All athletes have egos, it’s just that, well…size matters.

    The true-blue fans such as the guy who wants to see Paul dead? They are in serious need of a life. Being a member of your favorite team does not bathe that person in some sort of heavenly glow.

    If he was a jerk when played for another team, he’ll almost certainly still be a jerk when he gets to your team.

    That hat (or the jersey) doesn’t make the man.

  • Mark in Shiga | May 22, 2008 at 11:59 am |

    Even if you like those ad-encrusted jerseys in the Leland’s auction (the Russia #12 is a gem), the description is pathetic. They specialize in high-value stuff, yet they couldn’t even find someone who could read Cyrillic? It’s “Moskva” (Moscow), not “Mockba”, and the Dynamo jersey was worn by a guy named Kaminsky. Collectors willing to pay hundreds of dollars for this stuff deserve a little more effort.

  • Philly Bill | May 22, 2008 at 11:59 am |

    Just got my new issue of Sports Illustrated, and the cover features a comic-book illustration of the Rays and Yankees in Yankee Stadium… Except the Rays player is in home whites and the Yankee is in road grays.

    They can expect some death threats from Yankee fans, most likely.

  • Paul Lukas | May 22, 2008 at 12:01 pm |

    [quote comment=”272449″]Hey Paul, since you are an employee, does ESPN allow you access to their vast video vault for research purposes?

    Just wondering cuz you had asked if anyone had Tivo-ed that Game 7 of the ’71 World Series on ESPN Classic. Y’know, the one with the guy blowing his nose into a handkerchief?[/quote]

    I try to keep “special requests” like that to a minimum — there’s only so many favors I can get the ESPN people to do for me (I’m not actually an employee, I’m a contract worker). But yeah, this might be one of those times. Where was that original item about the handkerchief? Was it in the comments section a few days ago or what? Can’t remember…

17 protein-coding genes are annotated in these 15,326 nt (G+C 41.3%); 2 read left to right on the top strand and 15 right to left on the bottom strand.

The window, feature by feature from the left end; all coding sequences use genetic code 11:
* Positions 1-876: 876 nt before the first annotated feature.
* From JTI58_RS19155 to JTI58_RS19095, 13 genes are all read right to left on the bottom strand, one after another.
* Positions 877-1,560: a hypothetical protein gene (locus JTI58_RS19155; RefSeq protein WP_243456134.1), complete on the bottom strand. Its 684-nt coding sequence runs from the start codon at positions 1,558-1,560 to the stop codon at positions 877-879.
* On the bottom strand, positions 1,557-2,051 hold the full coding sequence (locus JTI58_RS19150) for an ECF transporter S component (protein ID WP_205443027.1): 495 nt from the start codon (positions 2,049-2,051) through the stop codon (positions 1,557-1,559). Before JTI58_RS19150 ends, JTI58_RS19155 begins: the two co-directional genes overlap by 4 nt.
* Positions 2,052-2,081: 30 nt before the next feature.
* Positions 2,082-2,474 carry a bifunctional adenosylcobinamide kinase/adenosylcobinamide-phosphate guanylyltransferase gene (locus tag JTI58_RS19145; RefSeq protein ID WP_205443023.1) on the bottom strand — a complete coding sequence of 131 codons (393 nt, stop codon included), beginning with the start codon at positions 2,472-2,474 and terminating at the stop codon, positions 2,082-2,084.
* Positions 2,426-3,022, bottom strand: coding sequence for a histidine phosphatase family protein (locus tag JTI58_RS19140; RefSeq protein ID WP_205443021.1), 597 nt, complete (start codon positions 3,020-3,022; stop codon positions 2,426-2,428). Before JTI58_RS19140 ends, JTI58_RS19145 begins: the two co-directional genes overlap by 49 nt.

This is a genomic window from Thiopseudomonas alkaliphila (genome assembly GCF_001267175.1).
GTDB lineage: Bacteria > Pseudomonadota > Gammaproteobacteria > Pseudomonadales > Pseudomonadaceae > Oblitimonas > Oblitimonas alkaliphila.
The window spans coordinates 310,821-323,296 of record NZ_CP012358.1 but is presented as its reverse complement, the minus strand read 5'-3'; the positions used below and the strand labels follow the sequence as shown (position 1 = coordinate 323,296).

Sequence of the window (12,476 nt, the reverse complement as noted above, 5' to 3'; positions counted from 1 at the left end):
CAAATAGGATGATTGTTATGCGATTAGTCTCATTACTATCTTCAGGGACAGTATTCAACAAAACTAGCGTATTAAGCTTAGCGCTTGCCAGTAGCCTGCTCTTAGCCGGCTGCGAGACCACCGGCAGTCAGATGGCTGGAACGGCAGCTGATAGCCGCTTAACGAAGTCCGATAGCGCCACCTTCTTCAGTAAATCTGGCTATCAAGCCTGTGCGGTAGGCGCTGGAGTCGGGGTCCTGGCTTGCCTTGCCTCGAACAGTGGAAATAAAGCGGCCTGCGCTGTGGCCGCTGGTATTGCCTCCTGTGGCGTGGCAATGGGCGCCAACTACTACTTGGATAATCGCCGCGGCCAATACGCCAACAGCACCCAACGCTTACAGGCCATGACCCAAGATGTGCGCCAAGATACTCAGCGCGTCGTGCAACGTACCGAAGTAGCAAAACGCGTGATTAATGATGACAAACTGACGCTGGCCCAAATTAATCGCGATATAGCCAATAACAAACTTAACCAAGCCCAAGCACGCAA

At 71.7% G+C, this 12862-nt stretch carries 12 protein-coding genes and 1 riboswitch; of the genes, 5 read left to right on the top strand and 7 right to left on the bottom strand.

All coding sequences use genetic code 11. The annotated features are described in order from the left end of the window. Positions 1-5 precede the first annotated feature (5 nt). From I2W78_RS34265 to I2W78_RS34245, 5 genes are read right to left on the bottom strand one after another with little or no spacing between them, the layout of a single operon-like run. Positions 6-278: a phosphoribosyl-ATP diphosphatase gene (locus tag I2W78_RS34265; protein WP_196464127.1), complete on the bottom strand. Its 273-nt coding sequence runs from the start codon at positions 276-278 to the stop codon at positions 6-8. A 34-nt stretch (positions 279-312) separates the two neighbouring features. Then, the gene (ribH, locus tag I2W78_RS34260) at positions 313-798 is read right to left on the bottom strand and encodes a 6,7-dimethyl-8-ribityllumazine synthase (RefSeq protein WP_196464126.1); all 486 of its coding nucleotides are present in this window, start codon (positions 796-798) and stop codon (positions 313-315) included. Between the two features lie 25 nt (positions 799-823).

• Shep | May 22, 2008 at 12:05 pm |

    Geez Paul, just an extra Twix? I would have gone for the Indiana Jones Mint M&M’s myself.

  • Chris in Nashville | May 22, 2008 at 12:06 pm |

    [quote comment=”272453″][quote comment=”272452″]I have always thought this and now I am certain of it. The parent of this Blog has an ego the size of Shea Stadium. I know it is typical of a Mets fan, but I mean that ESPN article about Piazza? ESPN REALLY PAYS you to write articles?

    AND I KNOW EVERYONE has the right to his opinion. BUT ESPN Paid him for his…Where is everyone else’s to voice there’s on ESPN?[/quote]

    That’s right, AB: ESPN paid me CASH MONEY for that piece. Lots and lots of CASH MONEY. So much CASH FUCKING MONEY that I treated myself to an extra Twix bar yesterday.[/quote]

    I say “good for you, Paul.” If your day is ruined because of something that a guy wrote and you feel the need to actually take the energy to write venemous things about the column, you , my friend, have too much time on your hands.

  • Jeff Beef Bone | May 22, 2008 at 12:13 pm |

    1961 Basketball Cards: Why have I never seen the Celtics use that logo before? That prancing crowned and bearded character. Or the LA Lakers Giraffe with basketball?!

    Were they just used on promo material? I thought the celtics always had the smoking leprechaun dude.

  • KT | May 22, 2008 at 12:30 pm |